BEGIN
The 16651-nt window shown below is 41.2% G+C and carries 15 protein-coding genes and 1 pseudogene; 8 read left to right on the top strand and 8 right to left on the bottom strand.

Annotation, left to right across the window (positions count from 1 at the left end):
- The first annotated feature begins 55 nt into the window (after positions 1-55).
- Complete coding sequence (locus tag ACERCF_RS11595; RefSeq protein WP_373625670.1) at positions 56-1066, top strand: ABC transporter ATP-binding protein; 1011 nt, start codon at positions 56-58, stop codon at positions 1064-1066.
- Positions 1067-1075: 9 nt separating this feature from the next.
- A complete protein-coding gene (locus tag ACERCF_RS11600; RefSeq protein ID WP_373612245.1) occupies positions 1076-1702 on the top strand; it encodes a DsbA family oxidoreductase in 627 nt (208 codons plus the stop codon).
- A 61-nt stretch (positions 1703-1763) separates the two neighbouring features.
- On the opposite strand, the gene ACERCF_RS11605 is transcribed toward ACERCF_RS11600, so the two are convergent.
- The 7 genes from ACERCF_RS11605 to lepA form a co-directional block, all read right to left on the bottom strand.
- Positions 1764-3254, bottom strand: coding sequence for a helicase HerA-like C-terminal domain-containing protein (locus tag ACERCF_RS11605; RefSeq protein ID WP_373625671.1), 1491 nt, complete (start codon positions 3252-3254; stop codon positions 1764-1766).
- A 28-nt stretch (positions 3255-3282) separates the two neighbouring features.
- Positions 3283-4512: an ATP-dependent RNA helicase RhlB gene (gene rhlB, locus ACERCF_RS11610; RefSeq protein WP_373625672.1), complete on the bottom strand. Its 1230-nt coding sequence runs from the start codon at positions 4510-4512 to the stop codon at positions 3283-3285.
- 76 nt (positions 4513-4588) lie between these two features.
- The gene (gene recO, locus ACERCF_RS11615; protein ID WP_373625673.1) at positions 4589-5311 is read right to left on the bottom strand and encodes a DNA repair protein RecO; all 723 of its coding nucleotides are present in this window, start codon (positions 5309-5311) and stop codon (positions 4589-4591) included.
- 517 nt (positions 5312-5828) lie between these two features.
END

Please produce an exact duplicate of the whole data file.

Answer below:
The 16651-nt window shown below is 41.2% G+C and carries 15 protein-coding genes and 1 pseudogene; 8 read left to right on the top strand and 8 right to left on the bottom strand.

Annotation, left to right across the window (positions count from 1 at the left end):
- The first annotated feature begins 55 nt into the window (after positions 1-55).
- Complete coding sequence (locus tag ACERCF_RS11595; RefSeq protein WP_373625670.1) at positions 56-1066, top strand: ABC transporter ATP-binding protein; 1011 nt, start codon at positions 56-58, stop codon at positions 1064-1066.
- Positions 1067-1075: 9 nt separating this feature from the next.
- A complete protein-coding gene (locus tag ACERCF_RS11600; RefSeq protein ID WP_373612245.1) occupies positions 1076-1702 on the top strand; it encodes a DsbA family oxidoreductase in 627 nt (208 codons plus the stop codon).
- A 61-nt stretch (positions 1703-1763) separates the two neighbouring features.
- On the opposite strand, the gene ACERCF_RS11605 is transcribed toward ACERCF_RS11600, so the two are convergent.
- The 7 genes from ACERCF_RS11605 to lepA form a co-directional block, all read right to left on the bottom strand.
- Positions 1764-3254, bottom strand: coding sequence for a helicase HerA-like C-terminal domain-containing protein (locus tag ACERCF_RS11605; RefSeq protein ID WP_373625671.1), 1491 nt, complete (start codon positions 3252-3254; stop codon positions 1764-1766).
- A 28-nt stretch (positions 3255-3282) separates the two neighbouring features.
- Positions 3283-4512: an ATP-dependent RNA helicase RhlB gene (gene rhlB, locus ACERCF_RS11610; RefSeq protein WP_373625672.1), complete on the bottom strand. Its 1230-nt coding sequence runs from the start codon at positions 4510-4512 to the stop codon at positions 3283-3285.
- 76 nt (positions 4513-4588) lie between these two features.
- The gene (gene recO, locus ACERCF_RS11615; protein ID WP_373625673.1) at positions 4589-5311 is read right to left on the bottom strand and encodes a DNA repair protein RecO; all 723 of its coding nucleotides are present in this window, start codon (positions 5309-5311) and stop codon (positions 4589-4591) included.
- 517 nt (positions 5312-5828) lie between these two features.